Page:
As the weeks go by, inherently vulnerable schemes to criss-cross the country with huge transmission line projects begin to fall from favor.  Truly secure alternative technologies like distributed generation and microgrids now become household terms.

Above all is the growing realization that a new perspective is necessary in regard to how we think about and use electricity.  That realization in turn begins to drive a revolution in energy efficiency that applies to every aspect of electrical consumption.

Matching that revolution is another one in the development and implementation of smart grid technologies that will permit a major portion of electrical generation to enter the grid from sources like rooftop solar panels and fuel cells.

At the same time, political pressure begins to break the stranglehold that utilities and regulatory agencies have on electrical generation and transmission.  These institutions will remain key players in the newly developing system, but their status will be that of partners with a far more involved public.

The changes are sweeping.  The price of electricity skyrockets, the demand for it plummets and the result, amortized over time, is a net reduction in overall expenditures for electricity.  Orders for centralized power plants fall to zero while solar panels begin to blanket every roof.  Hyper-efficient electric vehicles become integrated into the system, their batteries serving as a storage medium for electricity that further stabilizes the power supply.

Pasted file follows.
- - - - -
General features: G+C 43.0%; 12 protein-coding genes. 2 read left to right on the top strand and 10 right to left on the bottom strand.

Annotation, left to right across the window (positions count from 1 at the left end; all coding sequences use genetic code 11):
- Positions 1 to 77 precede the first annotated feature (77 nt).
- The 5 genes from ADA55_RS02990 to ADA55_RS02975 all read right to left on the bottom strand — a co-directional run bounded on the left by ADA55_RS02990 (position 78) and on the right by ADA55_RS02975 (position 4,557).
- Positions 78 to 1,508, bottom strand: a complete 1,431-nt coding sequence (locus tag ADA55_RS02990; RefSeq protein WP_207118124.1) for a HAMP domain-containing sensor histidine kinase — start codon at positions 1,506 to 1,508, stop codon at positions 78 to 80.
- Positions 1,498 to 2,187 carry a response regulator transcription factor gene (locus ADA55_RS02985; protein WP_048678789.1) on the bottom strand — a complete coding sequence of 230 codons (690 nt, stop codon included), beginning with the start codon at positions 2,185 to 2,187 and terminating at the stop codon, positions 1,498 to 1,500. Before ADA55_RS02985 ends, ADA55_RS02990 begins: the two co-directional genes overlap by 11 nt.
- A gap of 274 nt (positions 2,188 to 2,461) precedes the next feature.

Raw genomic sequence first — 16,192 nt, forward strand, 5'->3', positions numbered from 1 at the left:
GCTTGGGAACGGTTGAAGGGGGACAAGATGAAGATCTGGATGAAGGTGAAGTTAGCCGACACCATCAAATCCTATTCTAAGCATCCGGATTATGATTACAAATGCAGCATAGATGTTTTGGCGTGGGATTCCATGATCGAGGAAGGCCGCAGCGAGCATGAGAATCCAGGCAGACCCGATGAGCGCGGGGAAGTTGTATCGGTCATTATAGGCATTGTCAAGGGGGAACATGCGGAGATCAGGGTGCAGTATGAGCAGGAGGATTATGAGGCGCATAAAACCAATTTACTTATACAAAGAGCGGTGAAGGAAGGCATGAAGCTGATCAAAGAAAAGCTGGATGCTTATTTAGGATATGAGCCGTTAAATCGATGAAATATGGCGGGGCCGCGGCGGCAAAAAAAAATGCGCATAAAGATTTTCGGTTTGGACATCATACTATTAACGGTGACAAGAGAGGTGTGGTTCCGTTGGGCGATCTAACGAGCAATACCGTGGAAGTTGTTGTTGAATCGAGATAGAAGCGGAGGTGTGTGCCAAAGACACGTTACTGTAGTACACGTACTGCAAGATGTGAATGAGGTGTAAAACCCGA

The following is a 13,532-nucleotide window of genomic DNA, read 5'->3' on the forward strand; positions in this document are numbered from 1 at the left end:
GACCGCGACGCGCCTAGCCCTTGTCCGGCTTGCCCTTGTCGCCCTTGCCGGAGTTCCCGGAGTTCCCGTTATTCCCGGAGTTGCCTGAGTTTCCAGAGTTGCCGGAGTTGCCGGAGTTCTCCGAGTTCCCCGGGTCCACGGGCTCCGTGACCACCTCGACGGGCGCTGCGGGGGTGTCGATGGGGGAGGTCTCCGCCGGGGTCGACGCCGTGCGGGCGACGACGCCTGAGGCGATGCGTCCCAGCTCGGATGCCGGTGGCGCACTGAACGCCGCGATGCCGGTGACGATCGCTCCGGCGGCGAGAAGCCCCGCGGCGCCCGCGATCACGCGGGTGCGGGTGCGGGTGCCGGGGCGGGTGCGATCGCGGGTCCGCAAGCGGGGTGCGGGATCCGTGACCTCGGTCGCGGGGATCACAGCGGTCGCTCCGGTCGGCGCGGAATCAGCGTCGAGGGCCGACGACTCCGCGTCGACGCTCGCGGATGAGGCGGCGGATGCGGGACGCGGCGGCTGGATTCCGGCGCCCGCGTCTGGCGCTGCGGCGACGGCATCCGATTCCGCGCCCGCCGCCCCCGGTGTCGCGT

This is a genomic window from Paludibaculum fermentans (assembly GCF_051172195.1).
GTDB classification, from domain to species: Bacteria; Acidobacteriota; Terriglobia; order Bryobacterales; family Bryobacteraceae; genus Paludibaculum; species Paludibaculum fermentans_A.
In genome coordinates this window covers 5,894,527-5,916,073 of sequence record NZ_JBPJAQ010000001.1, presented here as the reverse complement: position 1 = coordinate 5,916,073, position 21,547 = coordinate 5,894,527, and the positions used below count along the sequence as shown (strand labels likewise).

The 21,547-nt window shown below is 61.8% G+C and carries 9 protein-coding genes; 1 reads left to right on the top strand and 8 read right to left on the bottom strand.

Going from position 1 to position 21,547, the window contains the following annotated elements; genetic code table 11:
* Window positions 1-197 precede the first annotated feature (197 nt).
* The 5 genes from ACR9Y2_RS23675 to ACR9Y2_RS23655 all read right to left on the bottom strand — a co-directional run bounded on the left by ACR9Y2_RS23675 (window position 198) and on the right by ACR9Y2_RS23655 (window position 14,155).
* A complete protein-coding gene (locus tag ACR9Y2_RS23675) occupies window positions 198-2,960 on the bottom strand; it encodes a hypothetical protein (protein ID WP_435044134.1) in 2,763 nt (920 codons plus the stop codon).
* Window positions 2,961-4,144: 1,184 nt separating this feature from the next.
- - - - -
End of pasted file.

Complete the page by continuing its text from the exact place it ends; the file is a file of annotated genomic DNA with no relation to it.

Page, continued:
In step with the rapid advances in electrical efficiency and distributed renewable energy is a profound reduction in the production of greenhouse gases from fossil fuel-fired power plants.  That reduction is far greater than any achievable from the previous attempts to maintain the old centralized model by joining vast solar and wind farms to distant energy markets across lengthy, vulnerable and expensive cross-country transmission lines.

In the years following the tragic attacks, Phoenix rises from the ashes to become the model for a new age of safe, dependable and secure electricity.


© David Omick and Operation Circuit Breaker, 2012. Unauthorized use and/or duplication of this material without express and written permission from this blog’s author and/or owner is strictly prohibited. Excerpts and links may be used, as well as photos by the author, provided that full and clear credit is given to David Omick and Operation Circuit Breaker with appropriate and specific direction to the original content.